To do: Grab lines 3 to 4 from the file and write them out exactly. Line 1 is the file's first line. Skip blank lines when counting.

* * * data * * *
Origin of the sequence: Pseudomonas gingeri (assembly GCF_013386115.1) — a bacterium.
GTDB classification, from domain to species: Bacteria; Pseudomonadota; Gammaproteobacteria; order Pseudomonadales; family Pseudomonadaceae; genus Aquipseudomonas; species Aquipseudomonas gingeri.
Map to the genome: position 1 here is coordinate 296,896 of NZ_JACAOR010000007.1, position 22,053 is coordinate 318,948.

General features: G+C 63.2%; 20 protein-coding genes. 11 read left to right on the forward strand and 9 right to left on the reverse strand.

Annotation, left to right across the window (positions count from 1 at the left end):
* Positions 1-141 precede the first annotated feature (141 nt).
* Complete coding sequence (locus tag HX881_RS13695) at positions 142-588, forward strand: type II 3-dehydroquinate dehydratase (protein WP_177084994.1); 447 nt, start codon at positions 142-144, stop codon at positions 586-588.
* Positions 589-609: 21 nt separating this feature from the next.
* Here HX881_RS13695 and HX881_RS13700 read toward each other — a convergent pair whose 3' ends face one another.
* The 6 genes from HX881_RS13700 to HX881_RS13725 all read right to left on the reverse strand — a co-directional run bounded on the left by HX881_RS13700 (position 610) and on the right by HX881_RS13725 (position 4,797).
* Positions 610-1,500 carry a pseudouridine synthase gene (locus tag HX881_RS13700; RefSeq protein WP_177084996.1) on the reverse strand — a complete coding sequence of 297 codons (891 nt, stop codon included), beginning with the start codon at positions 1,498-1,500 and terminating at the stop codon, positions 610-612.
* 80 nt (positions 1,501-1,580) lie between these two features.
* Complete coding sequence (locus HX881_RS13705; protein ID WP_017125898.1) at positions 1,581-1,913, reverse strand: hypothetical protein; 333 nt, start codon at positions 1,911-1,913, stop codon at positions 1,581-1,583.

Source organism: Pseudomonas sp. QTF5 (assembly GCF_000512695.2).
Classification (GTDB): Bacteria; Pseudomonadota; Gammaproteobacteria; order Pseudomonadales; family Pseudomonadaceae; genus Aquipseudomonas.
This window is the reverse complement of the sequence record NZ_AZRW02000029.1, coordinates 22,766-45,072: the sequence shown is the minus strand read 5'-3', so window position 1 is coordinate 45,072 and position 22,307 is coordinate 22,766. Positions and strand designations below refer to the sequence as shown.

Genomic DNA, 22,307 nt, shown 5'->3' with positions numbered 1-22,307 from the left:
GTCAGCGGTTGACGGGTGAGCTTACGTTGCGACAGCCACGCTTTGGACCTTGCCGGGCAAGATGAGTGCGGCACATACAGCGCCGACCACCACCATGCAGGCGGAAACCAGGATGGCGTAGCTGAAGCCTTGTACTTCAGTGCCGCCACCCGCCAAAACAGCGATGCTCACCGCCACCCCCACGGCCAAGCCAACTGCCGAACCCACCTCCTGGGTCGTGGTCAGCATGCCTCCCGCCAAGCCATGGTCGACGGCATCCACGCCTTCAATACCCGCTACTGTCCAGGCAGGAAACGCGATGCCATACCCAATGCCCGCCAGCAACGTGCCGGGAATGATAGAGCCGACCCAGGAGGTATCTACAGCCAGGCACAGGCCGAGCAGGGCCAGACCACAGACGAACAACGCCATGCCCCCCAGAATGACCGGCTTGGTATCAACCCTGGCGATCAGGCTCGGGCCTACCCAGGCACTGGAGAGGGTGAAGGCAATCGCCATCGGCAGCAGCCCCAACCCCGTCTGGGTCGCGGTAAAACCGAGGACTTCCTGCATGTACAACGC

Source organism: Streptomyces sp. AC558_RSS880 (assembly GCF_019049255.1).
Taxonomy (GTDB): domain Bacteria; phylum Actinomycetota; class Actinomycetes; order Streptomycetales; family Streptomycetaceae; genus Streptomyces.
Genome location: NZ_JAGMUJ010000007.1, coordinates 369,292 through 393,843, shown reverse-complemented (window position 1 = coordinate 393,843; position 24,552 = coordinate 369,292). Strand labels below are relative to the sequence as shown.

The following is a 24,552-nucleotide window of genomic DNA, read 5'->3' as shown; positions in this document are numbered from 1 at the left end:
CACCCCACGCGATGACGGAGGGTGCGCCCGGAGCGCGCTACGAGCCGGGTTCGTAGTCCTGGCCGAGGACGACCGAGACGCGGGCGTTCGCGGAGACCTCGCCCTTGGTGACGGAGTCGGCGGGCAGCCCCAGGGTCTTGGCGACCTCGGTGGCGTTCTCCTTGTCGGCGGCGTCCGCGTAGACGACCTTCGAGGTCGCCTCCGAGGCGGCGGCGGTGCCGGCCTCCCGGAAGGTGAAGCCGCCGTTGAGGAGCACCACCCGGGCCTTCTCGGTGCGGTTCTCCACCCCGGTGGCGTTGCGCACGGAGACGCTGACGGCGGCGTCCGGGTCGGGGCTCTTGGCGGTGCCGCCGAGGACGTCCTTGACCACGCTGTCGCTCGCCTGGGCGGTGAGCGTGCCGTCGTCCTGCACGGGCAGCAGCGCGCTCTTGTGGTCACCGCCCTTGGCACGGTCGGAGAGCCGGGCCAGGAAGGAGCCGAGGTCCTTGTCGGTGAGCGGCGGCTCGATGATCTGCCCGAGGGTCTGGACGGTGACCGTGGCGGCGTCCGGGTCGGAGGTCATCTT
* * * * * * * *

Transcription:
Map to the genome: position 1 here is coordinate 296,896 of NZ_JACAOR010000007.1, position 22,053 is coordinate 318,948.

General features: G+C 63.2%; 20 protein-coding genes. 11 read left to right on the forward strand and 9 right to left on the reverse strand.